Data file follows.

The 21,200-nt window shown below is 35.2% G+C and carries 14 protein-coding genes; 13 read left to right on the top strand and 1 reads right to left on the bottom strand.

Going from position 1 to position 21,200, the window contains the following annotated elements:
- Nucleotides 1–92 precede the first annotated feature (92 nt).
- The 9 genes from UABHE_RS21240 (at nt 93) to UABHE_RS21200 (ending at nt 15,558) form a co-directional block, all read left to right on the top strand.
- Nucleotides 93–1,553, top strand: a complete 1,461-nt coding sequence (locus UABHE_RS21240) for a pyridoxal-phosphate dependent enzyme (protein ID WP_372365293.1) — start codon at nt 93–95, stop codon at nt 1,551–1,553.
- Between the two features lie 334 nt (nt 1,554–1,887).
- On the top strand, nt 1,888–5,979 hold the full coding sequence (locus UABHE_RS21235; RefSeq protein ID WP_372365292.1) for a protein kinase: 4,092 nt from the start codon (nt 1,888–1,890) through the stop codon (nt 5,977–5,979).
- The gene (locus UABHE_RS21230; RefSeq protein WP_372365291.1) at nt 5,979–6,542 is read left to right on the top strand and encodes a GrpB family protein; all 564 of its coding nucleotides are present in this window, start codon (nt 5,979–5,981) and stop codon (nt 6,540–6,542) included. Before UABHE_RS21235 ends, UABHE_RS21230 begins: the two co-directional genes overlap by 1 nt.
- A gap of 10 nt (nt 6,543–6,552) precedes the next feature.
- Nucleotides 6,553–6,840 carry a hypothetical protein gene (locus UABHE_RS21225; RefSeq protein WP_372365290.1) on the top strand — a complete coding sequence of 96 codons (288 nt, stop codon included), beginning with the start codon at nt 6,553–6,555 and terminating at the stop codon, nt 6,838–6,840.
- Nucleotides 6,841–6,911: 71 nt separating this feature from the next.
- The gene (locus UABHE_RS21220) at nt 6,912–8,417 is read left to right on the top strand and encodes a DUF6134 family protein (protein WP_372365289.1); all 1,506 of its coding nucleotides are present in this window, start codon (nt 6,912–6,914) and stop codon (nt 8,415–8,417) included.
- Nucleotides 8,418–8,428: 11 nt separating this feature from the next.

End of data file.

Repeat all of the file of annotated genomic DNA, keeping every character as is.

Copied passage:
The 21,200-nt window shown below is 35.2% G+C and carries 14 protein-coding genes; 13 read left to right on the top strand and 1 reads right to left on the bottom strand.

Going from position 1 to position 21,200, the window contains the following annotated elements:
- Nucleotides 1–92 precede the first annotated feature (92 nt).
- The 9 genes from UABHE_RS21240 (at nt 93) to UABHE_RS21200 (ending at nt 15,558) form a co-directional block, all read left to right on the top strand.
- Nucleotides 93–1,553, top strand: a complete 1,461-nt coding sequence (locus UABHE_RS21240) for a pyridoxal-phosphate dependent enzyme (protein ID WP_372365293.1) — start codon at nt 93–95, stop codon at nt 1,551–1,553.
- Between the two features lie 334 nt (nt 1,554–1,887).
- On the top strand, nt 1,888–5,979 hold the full coding sequence (locus UABHE_RS21235; RefSeq protein ID WP_372365292.1) for a protein kinase: 4,092 nt from the start codon (nt 1,888–1,890) through the stop codon (nt 5,977–5,979).
- The gene (locus UABHE_RS21230; RefSeq protein WP_372365291.1) at nt 5,979–6,542 is read left to right on the top strand and encodes a GrpB family protein; all 564 of its coding nucleotides are present in this window, start codon (nt 5,979–5,981) and stop codon (nt 6,540–6,542) included. Before UABHE_RS21235 ends, UABHE_RS21230 begins: the two co-directional genes overlap by 1 nt.
- A gap of 10 nt (nt 6,543–6,552) precedes the next feature.
- Nucleotides 6,553–6,840 carry a hypothetical protein gene (locus UABHE_RS21225; RefSeq protein WP_372365290.1) on the top strand — a complete coding sequence of 96 codons (288 nt, stop codon included), beginning with the start codon at nt 6,553–6,555 and terminating at the stop codon, nt 6,838–6,840.
- Nucleotides 6,841–6,911: 71 nt separating this feature from the next.
- The gene (locus UABHE_RS21220) at nt 6,912–8,417 is read left to right on the top strand and encodes a DUF6134 family protein (protein WP_372365289.1); all 1,506 of its coding nucleotides are present in this window, start codon (nt 6,912–6,914) and stop codon (nt 8,415–8,417) included.
- Nucleotides 8,418–8,428: 11 nt separating this feature from the next.